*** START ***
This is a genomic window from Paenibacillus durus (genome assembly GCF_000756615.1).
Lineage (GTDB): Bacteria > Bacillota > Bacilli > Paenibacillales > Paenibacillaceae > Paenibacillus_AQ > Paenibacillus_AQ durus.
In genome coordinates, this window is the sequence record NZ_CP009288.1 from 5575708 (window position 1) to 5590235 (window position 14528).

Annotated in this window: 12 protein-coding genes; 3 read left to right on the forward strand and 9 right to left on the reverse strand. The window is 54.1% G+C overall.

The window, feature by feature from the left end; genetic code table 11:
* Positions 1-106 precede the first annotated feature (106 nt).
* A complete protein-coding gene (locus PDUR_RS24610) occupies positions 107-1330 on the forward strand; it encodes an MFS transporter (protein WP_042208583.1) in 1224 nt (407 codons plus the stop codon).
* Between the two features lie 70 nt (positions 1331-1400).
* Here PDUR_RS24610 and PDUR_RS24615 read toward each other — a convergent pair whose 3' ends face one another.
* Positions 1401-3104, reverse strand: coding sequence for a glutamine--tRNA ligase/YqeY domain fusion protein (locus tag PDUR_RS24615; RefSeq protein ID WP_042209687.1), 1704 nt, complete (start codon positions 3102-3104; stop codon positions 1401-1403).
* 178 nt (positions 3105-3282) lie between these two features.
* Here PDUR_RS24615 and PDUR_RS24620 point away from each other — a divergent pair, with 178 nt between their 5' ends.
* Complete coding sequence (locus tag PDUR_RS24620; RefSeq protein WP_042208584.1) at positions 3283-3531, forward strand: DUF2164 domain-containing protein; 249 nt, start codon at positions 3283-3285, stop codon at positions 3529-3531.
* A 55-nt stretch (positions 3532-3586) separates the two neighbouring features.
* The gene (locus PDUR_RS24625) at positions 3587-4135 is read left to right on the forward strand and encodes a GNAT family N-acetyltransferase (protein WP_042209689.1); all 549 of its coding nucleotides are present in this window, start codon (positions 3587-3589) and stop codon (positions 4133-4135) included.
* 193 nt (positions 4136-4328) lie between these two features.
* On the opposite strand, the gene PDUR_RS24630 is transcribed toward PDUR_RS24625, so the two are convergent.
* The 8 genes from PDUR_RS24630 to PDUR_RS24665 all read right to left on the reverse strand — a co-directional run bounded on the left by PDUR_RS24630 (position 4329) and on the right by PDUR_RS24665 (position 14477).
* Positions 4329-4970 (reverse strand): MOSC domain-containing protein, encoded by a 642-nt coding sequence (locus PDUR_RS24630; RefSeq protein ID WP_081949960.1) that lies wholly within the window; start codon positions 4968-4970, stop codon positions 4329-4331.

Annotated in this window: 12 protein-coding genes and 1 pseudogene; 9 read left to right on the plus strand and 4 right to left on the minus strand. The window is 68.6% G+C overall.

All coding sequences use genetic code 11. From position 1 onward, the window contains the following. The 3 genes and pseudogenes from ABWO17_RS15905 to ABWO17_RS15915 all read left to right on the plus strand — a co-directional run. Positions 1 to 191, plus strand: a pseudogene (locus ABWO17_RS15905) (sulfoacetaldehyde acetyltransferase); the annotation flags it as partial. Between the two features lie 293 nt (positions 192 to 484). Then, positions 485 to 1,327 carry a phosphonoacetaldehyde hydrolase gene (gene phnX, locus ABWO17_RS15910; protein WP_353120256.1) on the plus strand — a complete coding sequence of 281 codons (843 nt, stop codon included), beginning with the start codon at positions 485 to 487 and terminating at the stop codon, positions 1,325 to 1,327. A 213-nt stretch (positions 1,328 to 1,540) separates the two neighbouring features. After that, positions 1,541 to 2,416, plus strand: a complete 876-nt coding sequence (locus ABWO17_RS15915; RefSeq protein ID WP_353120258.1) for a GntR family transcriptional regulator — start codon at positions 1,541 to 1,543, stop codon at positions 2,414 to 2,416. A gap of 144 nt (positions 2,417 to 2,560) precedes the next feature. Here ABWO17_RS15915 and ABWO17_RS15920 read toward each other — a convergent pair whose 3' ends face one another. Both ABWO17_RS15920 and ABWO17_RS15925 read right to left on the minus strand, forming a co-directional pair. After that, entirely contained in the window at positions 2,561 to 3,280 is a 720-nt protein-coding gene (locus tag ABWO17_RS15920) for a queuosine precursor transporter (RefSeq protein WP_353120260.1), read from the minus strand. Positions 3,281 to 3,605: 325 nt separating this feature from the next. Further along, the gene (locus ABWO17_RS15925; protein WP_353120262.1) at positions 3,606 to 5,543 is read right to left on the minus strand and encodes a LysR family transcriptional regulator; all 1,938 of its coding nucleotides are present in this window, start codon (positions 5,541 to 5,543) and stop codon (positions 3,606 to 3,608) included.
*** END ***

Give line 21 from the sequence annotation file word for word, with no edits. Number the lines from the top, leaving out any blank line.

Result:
All coding sequences use genetic code 11. From position 1 onward, the window contains the following. The 3 genes and pseudogenes from ABWO17_RS15905 to ABWO17_RS15915 all read left to right on the plus strand — a co-directional run. Positions 1 to 191, plus strand: a pseudogene (locus ABWO17_RS15905) (sulfoacetaldehyde acetyltransferase); the annotation flags it as partial. Between the two features lie 293 nt (positions 192 to 484). Then, positions 485 to 1,327 carry a phosphonoacetaldehyde hydrolase gene (gene phnX, locus ABWO17_RS15910; protein WP_353120256.1) on the plus strand — a complete coding sequence of 281 codons (843 nt, stop codon included), beginning with the start codon at positions 485 to 487 and terminating at the stop codon, positions 1,325 to 1,327. A 213-nt stretch (positions 1,328 to 1,540) separates the two neighbouring features. After that, positions 1,541 to 2,416, plus strand: a complete 876-nt coding sequence (locus ABWO17_RS15915; RefSeq protein ID WP_353120258.1) for a GntR family transcriptional regulator — start codon at positions 1,541 to 1,543, stop codon at positions 2,414 to 2,416. A gap of 144 nt (positions 2,417 to 2,560) precedes the next feature. Here ABWO17_RS15915 and ABWO17_RS15920 read toward each other — a convergent pair whose 3' ends face one another. Both ABWO17_RS15920 and ABWO17_RS15925 read right to left on the minus strand, forming a co-directional pair. After that, entirely contained in the window at positions 2,561 to 3,280 is a 720-nt protein-coding gene (locus tag ABWO17_RS15920) for a queuosine precursor transporter (RefSeq protein WP_353120260.1), read from the minus strand. Positions 3,281 to 3,605: 325 nt separating this feature from the next. Further along, the gene (locus ABWO17_RS15925; protein WP_353120262.1) at positions 3,606 to 5,543 is read right to left on the minus strand and encodes a LysR family transcriptional regulator; all 1,938 of its coding nucleotides are present in this window, start codon (positions 5,541 to 5,543) and stop codon (positions 3,606 to 3,608) included.